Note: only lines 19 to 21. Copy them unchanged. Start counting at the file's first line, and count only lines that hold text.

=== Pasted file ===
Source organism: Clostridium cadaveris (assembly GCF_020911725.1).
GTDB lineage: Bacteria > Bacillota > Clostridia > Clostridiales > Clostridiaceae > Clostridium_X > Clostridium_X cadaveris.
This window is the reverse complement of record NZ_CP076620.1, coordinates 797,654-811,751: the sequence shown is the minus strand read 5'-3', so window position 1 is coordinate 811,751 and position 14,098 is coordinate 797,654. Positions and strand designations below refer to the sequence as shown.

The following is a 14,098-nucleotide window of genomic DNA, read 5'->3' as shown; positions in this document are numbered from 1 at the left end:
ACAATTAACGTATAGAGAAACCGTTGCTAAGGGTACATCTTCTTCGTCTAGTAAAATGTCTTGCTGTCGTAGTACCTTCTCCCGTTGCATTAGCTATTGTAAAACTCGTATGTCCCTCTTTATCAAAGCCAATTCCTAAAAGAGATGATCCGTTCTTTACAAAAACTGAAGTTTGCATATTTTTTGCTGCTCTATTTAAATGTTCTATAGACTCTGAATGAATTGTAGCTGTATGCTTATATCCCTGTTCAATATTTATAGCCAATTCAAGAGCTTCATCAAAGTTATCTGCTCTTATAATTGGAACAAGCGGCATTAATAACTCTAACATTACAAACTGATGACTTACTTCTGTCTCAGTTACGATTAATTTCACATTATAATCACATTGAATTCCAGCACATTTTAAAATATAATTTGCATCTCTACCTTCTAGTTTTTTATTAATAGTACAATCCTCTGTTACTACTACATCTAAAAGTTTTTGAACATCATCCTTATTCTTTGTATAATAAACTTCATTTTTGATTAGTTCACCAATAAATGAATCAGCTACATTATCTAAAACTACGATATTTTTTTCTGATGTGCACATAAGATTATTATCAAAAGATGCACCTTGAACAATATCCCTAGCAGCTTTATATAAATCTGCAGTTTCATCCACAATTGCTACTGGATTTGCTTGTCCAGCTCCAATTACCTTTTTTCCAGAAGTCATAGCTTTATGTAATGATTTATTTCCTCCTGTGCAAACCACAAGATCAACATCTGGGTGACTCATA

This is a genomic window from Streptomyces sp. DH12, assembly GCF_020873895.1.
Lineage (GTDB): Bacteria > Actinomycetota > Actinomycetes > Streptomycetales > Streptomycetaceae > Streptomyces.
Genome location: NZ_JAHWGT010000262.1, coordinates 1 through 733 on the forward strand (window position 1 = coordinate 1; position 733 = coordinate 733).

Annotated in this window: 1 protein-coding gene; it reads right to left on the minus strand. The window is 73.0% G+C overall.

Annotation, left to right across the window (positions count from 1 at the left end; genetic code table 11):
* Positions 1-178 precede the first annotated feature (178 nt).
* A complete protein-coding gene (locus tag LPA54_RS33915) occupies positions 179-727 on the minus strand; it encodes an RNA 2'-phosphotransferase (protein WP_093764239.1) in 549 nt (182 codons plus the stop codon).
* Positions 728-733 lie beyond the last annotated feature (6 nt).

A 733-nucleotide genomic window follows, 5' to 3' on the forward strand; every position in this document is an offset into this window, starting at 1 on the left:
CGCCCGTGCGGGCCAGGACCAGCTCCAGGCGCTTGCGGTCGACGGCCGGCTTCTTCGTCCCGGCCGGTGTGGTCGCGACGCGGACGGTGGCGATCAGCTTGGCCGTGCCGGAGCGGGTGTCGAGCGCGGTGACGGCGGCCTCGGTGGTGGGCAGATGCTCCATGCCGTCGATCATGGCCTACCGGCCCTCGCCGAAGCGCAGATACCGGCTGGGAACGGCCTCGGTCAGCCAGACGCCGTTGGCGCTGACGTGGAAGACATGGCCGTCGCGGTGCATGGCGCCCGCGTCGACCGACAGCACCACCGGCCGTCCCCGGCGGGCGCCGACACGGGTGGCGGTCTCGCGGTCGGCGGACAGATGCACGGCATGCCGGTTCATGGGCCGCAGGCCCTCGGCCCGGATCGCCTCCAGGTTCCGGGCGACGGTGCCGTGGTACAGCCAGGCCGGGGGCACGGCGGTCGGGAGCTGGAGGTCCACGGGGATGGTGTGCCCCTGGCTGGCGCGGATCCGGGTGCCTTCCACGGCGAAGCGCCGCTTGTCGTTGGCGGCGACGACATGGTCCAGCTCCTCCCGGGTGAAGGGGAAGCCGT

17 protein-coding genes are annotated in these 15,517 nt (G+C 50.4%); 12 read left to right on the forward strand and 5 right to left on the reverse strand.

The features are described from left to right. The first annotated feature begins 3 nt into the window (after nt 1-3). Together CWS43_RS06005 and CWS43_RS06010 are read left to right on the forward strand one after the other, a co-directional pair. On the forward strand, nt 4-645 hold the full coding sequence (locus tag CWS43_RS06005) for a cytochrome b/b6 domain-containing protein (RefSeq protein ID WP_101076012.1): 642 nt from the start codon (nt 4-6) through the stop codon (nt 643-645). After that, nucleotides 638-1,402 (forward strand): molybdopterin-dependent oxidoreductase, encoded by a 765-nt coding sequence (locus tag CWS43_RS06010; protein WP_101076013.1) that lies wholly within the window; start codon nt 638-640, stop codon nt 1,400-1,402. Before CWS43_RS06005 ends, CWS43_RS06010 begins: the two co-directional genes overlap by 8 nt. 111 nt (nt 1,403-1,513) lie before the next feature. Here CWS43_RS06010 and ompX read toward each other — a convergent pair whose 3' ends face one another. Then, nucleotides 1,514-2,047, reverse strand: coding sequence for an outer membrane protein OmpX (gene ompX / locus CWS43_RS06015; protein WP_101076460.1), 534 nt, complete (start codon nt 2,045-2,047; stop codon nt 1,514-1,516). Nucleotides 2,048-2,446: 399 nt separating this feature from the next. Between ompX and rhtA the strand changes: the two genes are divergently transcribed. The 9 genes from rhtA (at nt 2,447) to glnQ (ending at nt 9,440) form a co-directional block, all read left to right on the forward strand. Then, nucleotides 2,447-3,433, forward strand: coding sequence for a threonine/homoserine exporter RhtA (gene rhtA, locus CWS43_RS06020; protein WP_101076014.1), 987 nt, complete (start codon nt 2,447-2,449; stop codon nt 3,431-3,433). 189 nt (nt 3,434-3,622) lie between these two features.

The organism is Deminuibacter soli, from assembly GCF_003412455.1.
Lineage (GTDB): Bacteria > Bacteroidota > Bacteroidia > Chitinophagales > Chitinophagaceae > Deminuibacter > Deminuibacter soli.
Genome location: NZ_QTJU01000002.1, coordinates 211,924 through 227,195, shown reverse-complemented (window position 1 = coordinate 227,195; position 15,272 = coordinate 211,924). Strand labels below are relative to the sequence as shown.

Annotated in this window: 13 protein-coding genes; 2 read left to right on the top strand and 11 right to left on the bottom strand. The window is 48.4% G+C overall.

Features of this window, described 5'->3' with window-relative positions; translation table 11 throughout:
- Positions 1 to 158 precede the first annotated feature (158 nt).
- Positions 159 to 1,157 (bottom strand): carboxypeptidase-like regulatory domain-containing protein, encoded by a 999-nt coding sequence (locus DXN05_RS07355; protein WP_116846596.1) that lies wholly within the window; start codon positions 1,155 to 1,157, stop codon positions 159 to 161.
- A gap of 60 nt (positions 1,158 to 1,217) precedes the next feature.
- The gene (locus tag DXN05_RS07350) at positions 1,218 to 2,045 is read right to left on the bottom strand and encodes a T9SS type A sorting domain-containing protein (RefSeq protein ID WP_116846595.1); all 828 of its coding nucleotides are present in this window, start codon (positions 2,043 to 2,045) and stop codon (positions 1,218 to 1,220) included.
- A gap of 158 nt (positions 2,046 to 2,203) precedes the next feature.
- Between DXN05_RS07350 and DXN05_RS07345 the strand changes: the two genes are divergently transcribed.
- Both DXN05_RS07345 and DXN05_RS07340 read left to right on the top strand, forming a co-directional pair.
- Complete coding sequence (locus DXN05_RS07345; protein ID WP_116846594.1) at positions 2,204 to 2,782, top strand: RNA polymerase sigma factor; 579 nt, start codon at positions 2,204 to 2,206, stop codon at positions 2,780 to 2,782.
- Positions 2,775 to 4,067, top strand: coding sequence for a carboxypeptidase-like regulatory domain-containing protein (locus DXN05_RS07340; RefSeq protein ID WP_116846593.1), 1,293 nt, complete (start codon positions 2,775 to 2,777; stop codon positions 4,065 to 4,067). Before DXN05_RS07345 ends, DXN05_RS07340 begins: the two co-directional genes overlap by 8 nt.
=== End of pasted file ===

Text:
Lineage (GTDB): Bacteria > Bacteroidota > Bacteroidia > Chitinophagales > Chitinophagaceae > Deminuibacter > Deminuibacter soli.
Genome location: NZ_QTJU01000002.1, coordinates 211,924 through 227,195, shown reverse-complemented (window position 1 = coordinate 227,195; position 15,272 = coordinate 211,924). Strand labels below are relative to the sequence as shown.

Annotated in this window: 13 protein-coding genes; 2 read left to right on the top strand and 11 right to left on the bottom strand. The window is 48.4% G+C overall.